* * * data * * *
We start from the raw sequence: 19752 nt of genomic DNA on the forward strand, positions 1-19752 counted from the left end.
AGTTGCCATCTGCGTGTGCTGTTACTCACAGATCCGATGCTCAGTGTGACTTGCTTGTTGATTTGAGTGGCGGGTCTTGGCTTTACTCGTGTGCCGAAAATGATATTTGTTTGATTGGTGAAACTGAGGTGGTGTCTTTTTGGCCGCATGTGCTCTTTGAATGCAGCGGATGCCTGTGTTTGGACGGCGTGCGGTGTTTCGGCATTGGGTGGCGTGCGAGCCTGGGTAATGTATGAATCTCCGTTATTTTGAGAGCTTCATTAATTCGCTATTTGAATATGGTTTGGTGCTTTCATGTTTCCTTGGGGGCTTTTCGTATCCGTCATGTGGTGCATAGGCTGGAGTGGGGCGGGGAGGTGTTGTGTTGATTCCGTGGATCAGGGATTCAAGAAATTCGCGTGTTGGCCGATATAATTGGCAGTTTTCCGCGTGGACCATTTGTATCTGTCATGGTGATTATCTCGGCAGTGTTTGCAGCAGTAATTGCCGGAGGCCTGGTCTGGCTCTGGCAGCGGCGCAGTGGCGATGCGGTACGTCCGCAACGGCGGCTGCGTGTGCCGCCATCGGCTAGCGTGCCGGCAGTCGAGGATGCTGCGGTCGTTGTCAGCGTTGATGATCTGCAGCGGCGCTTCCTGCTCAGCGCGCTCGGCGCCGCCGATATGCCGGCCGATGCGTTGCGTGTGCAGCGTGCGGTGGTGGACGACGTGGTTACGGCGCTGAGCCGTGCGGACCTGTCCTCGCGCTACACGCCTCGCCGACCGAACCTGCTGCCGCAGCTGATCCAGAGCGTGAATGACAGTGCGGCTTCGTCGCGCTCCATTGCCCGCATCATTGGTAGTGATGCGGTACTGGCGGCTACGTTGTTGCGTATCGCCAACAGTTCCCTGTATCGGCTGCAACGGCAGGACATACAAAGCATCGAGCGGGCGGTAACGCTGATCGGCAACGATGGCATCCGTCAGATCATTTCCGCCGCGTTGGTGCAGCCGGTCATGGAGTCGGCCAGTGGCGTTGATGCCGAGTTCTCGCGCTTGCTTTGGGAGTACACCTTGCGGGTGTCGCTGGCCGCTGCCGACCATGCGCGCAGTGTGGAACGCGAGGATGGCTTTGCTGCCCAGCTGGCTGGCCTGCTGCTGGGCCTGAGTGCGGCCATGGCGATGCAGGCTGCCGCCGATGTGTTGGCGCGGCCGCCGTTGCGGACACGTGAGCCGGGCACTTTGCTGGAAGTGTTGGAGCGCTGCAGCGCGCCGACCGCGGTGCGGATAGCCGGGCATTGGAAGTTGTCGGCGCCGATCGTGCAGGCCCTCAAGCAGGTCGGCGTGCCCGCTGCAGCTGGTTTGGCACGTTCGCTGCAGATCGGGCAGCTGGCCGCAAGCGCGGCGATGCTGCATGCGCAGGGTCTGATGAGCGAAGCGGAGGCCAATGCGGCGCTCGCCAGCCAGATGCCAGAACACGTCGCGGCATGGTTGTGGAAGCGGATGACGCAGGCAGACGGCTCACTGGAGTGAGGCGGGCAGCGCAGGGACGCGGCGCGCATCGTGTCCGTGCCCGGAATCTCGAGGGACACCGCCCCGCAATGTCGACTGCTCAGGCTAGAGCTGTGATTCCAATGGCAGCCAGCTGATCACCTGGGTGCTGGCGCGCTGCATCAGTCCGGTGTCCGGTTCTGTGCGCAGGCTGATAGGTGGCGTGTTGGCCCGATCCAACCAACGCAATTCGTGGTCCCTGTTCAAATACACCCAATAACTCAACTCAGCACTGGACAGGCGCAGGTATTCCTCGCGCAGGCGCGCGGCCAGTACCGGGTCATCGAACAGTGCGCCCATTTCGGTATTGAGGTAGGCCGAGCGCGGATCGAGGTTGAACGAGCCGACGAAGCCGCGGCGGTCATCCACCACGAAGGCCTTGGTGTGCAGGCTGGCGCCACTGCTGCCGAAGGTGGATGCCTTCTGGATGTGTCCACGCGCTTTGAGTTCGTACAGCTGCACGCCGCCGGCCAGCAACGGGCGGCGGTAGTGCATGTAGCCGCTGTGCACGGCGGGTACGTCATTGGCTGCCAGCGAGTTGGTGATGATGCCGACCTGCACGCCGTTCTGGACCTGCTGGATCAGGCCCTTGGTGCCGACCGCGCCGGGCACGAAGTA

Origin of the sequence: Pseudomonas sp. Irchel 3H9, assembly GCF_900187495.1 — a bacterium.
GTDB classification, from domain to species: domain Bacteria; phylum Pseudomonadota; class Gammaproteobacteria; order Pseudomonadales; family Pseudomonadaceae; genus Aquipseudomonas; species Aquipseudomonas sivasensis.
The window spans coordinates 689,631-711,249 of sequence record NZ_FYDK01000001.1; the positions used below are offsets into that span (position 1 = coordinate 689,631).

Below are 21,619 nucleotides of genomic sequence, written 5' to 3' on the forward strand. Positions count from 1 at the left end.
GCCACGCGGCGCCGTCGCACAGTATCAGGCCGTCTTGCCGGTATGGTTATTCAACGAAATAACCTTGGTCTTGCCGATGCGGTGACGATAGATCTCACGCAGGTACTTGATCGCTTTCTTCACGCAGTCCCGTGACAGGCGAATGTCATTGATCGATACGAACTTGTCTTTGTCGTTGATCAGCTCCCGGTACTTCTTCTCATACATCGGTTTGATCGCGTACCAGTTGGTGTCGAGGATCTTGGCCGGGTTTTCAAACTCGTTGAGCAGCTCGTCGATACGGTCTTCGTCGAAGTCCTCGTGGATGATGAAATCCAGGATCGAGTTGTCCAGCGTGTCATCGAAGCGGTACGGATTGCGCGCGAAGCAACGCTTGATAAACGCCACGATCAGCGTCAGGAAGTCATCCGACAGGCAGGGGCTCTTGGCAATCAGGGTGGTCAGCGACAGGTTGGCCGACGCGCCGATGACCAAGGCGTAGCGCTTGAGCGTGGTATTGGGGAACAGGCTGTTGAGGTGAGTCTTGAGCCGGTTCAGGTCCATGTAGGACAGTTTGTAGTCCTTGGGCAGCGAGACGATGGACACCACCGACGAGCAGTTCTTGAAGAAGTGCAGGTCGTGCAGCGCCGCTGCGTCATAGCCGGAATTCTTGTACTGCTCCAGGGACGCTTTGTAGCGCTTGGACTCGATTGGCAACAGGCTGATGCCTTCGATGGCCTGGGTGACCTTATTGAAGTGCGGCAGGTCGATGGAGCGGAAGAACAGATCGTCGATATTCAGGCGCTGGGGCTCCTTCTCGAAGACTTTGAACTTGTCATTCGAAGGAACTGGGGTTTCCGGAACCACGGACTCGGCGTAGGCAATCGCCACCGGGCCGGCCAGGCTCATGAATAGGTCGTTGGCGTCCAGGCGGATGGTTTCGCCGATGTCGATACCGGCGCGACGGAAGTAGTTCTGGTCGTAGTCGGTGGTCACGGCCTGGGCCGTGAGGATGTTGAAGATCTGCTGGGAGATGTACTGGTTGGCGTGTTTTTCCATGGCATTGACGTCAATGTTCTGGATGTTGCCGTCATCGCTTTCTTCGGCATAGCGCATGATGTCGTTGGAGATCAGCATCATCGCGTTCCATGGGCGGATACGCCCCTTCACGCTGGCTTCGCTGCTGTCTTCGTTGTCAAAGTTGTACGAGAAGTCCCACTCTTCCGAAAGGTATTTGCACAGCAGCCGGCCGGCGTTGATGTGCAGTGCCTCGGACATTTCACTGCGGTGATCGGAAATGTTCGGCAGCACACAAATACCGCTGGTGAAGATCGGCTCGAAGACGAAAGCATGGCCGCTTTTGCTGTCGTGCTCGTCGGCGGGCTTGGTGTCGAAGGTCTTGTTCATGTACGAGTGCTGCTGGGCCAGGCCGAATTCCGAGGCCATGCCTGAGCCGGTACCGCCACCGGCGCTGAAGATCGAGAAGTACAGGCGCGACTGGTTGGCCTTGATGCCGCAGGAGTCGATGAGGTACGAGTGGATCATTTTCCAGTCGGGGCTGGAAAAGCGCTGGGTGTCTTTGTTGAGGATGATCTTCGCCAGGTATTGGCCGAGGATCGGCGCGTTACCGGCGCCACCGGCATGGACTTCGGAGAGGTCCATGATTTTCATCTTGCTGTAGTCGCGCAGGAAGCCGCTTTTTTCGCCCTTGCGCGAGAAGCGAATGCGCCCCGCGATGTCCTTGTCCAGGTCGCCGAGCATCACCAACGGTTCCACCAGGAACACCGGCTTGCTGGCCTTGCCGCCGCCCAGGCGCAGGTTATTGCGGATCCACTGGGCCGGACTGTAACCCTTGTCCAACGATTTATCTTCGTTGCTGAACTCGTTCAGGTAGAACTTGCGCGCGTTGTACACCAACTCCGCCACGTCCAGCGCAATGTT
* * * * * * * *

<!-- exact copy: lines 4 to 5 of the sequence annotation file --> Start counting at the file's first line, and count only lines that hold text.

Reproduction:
GTDB classification, from domain to species: domain Bacteria; phylum Pseudomonadota; class Gammaproteobacteria; order Pseudomonadales; family Pseudomonadaceae; genus Aquipseudomonas; species Aquipseudomonas sivasensis.
The window spans coordinates 689,631-711,249 of sequence record NZ_FYDK01000001.1; the positions used below are offsets into that span (position 1 = coordinate 689,631).